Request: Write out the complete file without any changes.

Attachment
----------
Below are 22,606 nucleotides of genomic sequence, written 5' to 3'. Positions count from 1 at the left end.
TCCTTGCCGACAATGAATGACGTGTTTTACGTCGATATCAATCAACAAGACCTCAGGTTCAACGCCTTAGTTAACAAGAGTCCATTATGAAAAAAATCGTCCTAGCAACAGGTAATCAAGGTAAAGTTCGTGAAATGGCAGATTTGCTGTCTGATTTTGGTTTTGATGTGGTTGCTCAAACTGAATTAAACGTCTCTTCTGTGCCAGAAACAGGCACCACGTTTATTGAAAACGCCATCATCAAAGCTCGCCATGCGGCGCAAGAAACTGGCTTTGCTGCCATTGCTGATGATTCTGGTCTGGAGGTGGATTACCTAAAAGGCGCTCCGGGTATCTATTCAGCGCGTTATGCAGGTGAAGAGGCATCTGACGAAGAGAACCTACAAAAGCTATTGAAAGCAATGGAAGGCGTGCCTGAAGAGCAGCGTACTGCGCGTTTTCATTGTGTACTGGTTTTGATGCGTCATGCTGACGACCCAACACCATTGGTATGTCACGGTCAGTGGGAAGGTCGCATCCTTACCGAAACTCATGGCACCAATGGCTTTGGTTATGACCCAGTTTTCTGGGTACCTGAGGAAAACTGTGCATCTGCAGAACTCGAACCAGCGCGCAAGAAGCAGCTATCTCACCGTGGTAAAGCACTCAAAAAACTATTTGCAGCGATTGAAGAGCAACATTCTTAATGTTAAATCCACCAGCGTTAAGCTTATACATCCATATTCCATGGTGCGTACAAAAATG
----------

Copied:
Below are 22,606 nucleotides of genomic sequence, written 5' to 3'. Positions count from 1 at the left end.
TCCTTGCCGACAATGAATGACGTGTTTTACGTCGATATCAATCAACAAGACCTCAGGTTCAACGCCTTAGTTAACAAGAGTCCATTATGAAAAAAATCGTCCTAGCAACAGGTAATCAAGGTAAAGTTCGTGAAATGGCAGATTTGCTGTCTGATTTTGGTTTTGATGTGGTTGCTCAAACTGAATTAAACGTCTCTTCTGTGCCAGAAACAGGCACCACGTTTATTGAAAACGCCATCATCAAAGCTCGCCATGCGGCGCAAGAAACTGGCTTTGCTGCCATTGCTGATGATTCTGGTCTGGAGGTGGATTACCTAAAAGGCGCTCCGGGTATCTATTCAGCGCGTTATGCAGGTGAAGAGGCATCTGACGAAGAGAACCTACAAAAGCTATTGAAAGCAATGGAAGGCGTGCCTGAAGAGCAGCGTACTGCGCGTTTTCATTGTGTACTGGTTTTGATGCGTCATGCTGACGACCCAACACCATTGGTATGTCACGGTCAGTGGGAAGGTCGCATCCTTACCGAAACTCATGGCACCAATGGCTTTGGTTATGACCCAGTTTTCTGGGTACCTGAGGAAAACTGTGCATCTGCAGAACTCGAACCAGCGCGCAAGAAGCAGCTATCTCACCGTGGTAAAGCACTCAAAAAACTATTTGCAGCGATTGAAGAGCAACATTCTTAATGTTAAATCCACCAGCGTTAAGCTTATACATCCATATTCCATGGTGCGTACAAAAATG